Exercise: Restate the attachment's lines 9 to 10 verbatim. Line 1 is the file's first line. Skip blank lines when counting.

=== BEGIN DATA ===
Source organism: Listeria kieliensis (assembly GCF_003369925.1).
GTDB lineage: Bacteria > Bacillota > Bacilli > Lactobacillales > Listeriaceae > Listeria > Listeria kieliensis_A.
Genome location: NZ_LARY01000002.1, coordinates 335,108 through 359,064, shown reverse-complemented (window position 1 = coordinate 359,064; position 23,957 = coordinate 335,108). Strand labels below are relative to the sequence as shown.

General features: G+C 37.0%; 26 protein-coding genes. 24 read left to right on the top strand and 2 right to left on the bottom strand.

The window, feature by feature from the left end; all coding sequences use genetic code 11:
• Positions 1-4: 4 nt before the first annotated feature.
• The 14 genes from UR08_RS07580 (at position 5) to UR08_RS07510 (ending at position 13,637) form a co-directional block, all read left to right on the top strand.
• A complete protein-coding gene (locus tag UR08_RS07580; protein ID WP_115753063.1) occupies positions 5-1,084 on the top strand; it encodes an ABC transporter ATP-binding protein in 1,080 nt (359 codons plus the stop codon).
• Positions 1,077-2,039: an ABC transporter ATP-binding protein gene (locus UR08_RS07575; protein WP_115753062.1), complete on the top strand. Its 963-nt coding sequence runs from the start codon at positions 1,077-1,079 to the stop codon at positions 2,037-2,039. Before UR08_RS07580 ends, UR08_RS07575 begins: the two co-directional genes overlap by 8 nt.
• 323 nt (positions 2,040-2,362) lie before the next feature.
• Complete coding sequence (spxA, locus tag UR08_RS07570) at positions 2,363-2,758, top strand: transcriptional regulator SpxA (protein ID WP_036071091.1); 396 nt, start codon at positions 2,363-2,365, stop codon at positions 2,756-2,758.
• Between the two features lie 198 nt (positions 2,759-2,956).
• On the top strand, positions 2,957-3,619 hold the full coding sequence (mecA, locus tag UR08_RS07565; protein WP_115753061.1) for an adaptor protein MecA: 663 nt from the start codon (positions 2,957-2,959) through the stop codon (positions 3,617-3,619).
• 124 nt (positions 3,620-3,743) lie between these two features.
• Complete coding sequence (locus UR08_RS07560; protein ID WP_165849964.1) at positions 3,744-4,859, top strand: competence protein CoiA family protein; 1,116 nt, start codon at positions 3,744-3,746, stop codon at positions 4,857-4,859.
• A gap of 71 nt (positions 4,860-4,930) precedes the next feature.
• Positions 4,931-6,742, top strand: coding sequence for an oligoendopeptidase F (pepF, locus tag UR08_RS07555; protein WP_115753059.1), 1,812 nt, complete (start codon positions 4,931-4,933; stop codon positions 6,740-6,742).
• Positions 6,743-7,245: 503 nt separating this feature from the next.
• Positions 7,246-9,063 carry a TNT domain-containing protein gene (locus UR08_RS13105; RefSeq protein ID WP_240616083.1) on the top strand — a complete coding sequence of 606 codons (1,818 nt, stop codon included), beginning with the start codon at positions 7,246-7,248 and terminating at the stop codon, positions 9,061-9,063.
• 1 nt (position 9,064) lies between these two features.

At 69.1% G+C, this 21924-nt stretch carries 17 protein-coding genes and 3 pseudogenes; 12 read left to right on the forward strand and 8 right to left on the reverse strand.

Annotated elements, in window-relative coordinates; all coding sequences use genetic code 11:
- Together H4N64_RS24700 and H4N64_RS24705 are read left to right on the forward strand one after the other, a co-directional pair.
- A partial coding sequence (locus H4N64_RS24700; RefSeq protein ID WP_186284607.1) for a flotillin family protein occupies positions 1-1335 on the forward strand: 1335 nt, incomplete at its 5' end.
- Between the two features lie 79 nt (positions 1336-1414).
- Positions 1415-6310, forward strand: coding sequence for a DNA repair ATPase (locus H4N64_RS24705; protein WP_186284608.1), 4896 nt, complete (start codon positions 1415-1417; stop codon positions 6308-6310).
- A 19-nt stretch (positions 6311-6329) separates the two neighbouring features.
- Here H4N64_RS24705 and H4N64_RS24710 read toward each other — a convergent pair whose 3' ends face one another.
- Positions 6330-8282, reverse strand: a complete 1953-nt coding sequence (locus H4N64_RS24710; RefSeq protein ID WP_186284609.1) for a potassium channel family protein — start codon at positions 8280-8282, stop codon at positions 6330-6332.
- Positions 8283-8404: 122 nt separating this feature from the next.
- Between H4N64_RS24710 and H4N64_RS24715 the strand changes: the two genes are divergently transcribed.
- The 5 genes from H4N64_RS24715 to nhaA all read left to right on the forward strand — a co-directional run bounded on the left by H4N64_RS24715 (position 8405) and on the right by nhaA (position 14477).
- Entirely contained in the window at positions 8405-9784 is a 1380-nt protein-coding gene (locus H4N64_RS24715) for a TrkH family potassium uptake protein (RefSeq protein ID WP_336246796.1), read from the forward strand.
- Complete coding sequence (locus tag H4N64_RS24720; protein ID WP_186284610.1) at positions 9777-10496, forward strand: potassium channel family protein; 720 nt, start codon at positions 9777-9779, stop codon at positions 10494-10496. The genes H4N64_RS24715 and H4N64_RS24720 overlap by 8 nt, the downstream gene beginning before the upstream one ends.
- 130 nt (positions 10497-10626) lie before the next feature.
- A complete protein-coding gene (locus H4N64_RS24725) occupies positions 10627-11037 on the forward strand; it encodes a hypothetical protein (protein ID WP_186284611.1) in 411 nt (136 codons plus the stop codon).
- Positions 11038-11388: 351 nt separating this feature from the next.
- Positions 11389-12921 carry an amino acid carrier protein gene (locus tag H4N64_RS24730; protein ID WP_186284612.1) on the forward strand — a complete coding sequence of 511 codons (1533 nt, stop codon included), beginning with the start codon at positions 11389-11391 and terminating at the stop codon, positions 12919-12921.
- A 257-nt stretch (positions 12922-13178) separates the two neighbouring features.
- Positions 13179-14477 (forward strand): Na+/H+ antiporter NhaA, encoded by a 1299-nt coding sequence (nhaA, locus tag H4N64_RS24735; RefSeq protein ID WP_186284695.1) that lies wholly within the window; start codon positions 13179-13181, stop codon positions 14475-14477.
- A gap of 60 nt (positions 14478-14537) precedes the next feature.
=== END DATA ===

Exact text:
• Positions 1,077-2,039: an ABC transporter ATP-binding protein gene (locus UR08_RS07575; protein WP_115753062.1), complete on the top strand. Its 963-nt coding sequence runs from the start codon at positions 1,077-1,079 to the stop codon at positions 2,037-2,039. Before UR08_RS07580 ends, UR08_RS07575 begins: the two co-directional genes overlap by 8 nt.
• 323 nt (positions 2,040-2,362) lie before the next feature.